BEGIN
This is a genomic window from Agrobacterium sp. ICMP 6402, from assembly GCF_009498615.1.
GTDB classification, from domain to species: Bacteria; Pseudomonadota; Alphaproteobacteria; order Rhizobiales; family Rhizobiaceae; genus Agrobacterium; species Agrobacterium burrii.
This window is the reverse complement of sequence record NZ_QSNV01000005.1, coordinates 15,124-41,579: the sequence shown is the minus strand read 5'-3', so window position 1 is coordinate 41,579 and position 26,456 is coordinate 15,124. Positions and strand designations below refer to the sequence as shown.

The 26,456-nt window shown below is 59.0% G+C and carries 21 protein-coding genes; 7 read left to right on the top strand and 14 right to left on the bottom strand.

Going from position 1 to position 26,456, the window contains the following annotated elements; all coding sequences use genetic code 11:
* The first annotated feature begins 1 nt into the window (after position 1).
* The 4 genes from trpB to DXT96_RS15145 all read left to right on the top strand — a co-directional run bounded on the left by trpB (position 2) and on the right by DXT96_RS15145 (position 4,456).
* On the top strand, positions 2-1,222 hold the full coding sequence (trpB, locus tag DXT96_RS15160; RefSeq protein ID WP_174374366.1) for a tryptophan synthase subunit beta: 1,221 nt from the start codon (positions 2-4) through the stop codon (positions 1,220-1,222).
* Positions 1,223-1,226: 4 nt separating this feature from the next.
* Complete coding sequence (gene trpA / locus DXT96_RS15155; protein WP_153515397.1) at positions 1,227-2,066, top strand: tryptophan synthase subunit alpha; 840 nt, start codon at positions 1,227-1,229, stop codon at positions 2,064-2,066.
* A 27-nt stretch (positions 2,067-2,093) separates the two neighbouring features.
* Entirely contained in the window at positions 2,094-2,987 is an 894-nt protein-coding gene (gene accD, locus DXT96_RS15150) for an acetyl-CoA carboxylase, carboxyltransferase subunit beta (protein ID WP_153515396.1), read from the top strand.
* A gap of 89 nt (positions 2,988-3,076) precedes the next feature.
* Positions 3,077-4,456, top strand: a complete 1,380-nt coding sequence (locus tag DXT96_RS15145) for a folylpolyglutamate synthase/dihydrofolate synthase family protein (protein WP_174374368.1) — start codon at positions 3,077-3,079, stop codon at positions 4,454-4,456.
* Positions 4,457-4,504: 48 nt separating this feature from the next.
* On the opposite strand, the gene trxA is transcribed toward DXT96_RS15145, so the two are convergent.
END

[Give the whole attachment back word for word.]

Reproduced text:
This is a genomic window from Agrobacterium sp. ICMP 6402, from assembly GCF_009498615.1.
GTDB classification, from domain to species: Bacteria; Pseudomonadota; Alphaproteobacteria; order Rhizobiales; family Rhizobiaceae; genus Agrobacterium; species Agrobacterium burrii.
This window is the reverse complement of sequence record NZ_QSNV01000005.1, coordinates 15,124-41,579: the sequence shown is the minus strand read 5'-3', so window position 1 is coordinate 41,579 and position 26,456 is coordinate 15,124. Positions and strand designations below refer to the sequence as shown.

The 26,456-nt window shown below is 59.0% G+C and carries 21 protein-coding genes; 7 read left to right on the top strand and 14 right to left on the bottom strand.

Going from position 1 to position 26,456, the window contains the following annotated elements; all coding sequences use genetic code 11:
* The first annotated feature begins 1 nt into the window (after position 1).
* The 4 genes from trpB to DXT96_RS15145 all read left to right on the top strand — a co-directional run bounded on the left by trpB (position 2) and on the right by DXT96_RS15145 (position 4,456).
* On the top strand, positions 2-1,222 hold the full coding sequence (trpB, locus tag DXT96_RS15160; RefSeq protein ID WP_174374366.1) for a tryptophan synthase subunit beta: 1,221 nt from the start codon (positions 2-4) through the stop codon (positions 1,220-1,222).
* Positions 1,223-1,226: 4 nt separating this feature from the next.
* Complete coding sequence (gene trpA / locus DXT96_RS15155; protein WP_153515397.1) at positions 1,227-2,066, top strand: tryptophan synthase subunit alpha; 840 nt, start codon at positions 1,227-1,229, stop codon at positions 2,064-2,066.
* A 27-nt stretch (positions 2,067-2,093) separates the two neighbouring features.
* Entirely contained in the window at positions 2,094-2,987 is an 894-nt protein-coding gene (gene accD, locus DXT96_RS15150) for an acetyl-CoA carboxylase, carboxyltransferase subunit beta (protein ID WP_153515396.1), read from the top strand.
* A gap of 89 nt (positions 2,988-3,076) precedes the next feature.
* Positions 3,077-4,456, top strand: a complete 1,380-nt coding sequence (locus tag DXT96_RS15145) for a folylpolyglutamate synthase/dihydrofolate synthase family protein (protein WP_174374368.1) — start codon at positions 3,077-3,079, stop codon at positions 4,454-4,456.
* Positions 4,457-4,504: 48 nt separating this feature from the next.
* On the opposite strand, the gene trxA is transcribed toward DXT96_RS15145, so the two are convergent.